Data Visualization & Intro to Tableau, August 24, 2017
Software: If you haven’t already, download the free version of Tableau and install it on your computer.
Data sets: We will be using the Superstore dataset that comes with the free version of Tableau. If you have difficulty locating it, download this one: Sample – Superstore.
Unit 1: History & Intro to Data Visualization
We will dive into the history of data visualization and the basics of matching your dataset to an effective visualization.
Exercise 1: Starting With Paper
If you were designing a data dashboard for your life, what would it look like? We go into how starting with simple paper sketches can help you plan out an effective visualization.
Unit 2: Mapping
We work through the process of loading data into Tableau and review the mapping features of the software.
- How do you connect data to a Tableau worksheet?
- Loading the Superstore dataset. Why use this dataset?
- How does Tableau do automatic joins between different datasets so that you can combine them into one workbook?
- How can you split one data element (Customer Name) into two elements (Firstname, Lastname)?
Exercise 2: Profit By City
We will create a map showing profit and loss by US City for our superstore, reviewing how to place dots, and get dots to respond to measures like sales volume and profitability, as well as review the difference between dimensions and measures.
- Measures & Dimensions — what are measures, and what are dimensions?
- How do you apply measures and dimensions to a particular visualization?
- How can I use the Show Me feature to match visualizations to my dataset?
- How do I know that the geocoding for my dataset is correct when I do a map? How can I make it more accurate?
- How do I make the dots on my map respond to things like sales volume, or profitability? How do I make my map more readable by choosing between labels and tooltips?
Unit 3: Comparing Different Dimensions To Reach a Conclusion
Exercise 3: Charts & Graphs Basics
We will use measures & dimensions to create a basic chart with sparklines showing quarterly profit by product category for our superstore.
- How do I change from year to quarter or month in my visualization?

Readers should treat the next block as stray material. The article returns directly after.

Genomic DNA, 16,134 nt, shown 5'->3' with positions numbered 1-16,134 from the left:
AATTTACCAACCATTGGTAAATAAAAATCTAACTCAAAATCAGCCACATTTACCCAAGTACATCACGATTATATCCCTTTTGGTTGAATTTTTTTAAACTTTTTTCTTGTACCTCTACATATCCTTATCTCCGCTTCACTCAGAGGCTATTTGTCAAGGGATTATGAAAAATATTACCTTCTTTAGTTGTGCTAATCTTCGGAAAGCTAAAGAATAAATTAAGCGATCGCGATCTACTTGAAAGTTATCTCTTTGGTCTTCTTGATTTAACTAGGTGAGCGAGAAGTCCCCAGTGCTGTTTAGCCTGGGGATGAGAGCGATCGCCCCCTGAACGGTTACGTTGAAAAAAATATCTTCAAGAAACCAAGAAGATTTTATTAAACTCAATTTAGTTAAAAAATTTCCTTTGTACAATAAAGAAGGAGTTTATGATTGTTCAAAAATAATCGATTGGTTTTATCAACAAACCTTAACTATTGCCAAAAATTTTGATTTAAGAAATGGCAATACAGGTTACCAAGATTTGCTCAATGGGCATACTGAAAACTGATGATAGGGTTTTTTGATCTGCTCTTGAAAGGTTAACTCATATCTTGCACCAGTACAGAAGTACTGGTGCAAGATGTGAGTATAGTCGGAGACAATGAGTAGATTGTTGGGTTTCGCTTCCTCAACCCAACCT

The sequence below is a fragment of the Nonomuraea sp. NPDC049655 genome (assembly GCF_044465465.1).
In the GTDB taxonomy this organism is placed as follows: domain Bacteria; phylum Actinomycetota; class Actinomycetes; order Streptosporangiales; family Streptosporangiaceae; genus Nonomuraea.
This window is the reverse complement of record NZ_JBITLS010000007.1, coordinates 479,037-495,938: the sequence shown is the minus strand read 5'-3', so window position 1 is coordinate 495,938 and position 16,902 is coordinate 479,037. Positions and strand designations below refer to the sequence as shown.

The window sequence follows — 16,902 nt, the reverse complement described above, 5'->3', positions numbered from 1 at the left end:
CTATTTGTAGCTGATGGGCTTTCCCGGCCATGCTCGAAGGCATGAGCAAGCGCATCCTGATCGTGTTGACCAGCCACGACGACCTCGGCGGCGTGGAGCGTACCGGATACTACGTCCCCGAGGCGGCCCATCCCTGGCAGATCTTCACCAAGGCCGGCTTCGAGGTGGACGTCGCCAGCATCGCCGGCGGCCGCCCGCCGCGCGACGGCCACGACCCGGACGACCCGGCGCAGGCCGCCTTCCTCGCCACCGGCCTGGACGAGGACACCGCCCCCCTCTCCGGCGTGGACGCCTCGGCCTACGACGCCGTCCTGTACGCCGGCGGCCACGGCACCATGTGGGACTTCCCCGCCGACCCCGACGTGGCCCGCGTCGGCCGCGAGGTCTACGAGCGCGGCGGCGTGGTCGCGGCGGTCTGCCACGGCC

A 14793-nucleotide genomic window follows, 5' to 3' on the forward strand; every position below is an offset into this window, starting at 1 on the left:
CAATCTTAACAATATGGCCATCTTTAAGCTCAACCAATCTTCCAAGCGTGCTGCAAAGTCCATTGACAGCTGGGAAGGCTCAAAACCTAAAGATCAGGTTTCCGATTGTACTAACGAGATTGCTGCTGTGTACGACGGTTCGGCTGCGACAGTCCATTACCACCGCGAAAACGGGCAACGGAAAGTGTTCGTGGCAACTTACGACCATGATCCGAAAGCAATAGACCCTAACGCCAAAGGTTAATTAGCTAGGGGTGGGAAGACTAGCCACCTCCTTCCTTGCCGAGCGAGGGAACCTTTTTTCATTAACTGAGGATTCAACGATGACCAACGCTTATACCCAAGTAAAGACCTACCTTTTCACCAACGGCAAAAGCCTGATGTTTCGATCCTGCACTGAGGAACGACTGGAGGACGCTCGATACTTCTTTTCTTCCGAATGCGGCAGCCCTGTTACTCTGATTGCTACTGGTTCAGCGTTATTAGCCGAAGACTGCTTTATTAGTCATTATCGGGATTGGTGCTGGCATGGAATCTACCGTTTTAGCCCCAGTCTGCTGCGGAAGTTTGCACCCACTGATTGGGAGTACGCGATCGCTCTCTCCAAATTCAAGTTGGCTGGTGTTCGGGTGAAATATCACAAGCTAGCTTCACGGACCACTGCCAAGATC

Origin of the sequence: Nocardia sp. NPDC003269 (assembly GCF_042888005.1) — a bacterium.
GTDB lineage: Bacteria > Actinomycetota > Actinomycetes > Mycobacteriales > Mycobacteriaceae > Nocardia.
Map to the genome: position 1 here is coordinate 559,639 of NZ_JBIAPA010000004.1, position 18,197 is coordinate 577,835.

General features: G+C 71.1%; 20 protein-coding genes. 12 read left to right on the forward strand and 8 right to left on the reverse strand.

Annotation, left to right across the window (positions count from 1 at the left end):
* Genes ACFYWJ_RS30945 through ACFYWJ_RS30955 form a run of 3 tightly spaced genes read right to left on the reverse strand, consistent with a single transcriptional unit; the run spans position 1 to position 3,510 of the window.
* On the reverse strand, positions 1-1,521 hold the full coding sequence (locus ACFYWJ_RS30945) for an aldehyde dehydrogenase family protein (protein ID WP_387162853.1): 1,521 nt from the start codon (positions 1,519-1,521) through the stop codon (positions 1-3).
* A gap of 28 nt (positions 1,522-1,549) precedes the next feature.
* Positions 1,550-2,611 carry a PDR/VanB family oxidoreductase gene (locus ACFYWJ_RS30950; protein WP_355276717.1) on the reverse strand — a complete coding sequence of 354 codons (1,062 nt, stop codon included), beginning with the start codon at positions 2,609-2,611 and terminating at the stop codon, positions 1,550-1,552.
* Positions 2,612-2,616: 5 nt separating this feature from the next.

- How can I use sparklines?
- How do I change colors?
- Can I use the same measure or dimension to affect different aspects of the same visualization (for example, as both lines and colors?)
Exercise 4: Scatterplot — Profit & Sales By City
We will create a scatterplot using the sales and profit data and slicing it by our superstore’s location.
- How do I apply specific measures and dimensions to a scatterplot?
- How can I change axes to see if a scatterplot is more effective that way?
- How can I use color and size to show volume and profitability for different cities?
- How can I sort or exclude specific datapoints?
- Is there a visual indicator for profitability in my scatterplot?
Tea Break & Further Introductions
Unit 4: Cooking the Books: Deceptive and Misleading Charts & Graphs
We will learn the three basic ways that the creators of charts and graphs try to manipulate us into coming to conclusions that might not be right. We’ll also learn how to not create bad or misleading charts by accident.
- What are the three basic ways that misleading or deceptive charts and graphs are created?
- What are humans good and bad at seeing, and how does that affect how likely a chart is to be misread?
Exercise 5: Data Two Ways
We will create two charts — one showing sales per region over a span of years, and one showing sales and profitability.
- How can I use a heatmap-style grid to focus the user’s eye on highs and lows?
- Why is it important to show certain types of data together?
Exercise 6: Tying It All Together Into A Dashboard
We will take our charts and tie them together into a dashboard.
- How do I create a dashboard?
- What’s available to me in Tableau Public, and what might I have to upgrade to access?
Exercise 1: Mapping
Exercise 2: Scatterplot
Exercise 3: Cooking the Books
- Download the dataset: milk-tea-coffee.csv
- Use Quartz Chartbuilder to visualize the data.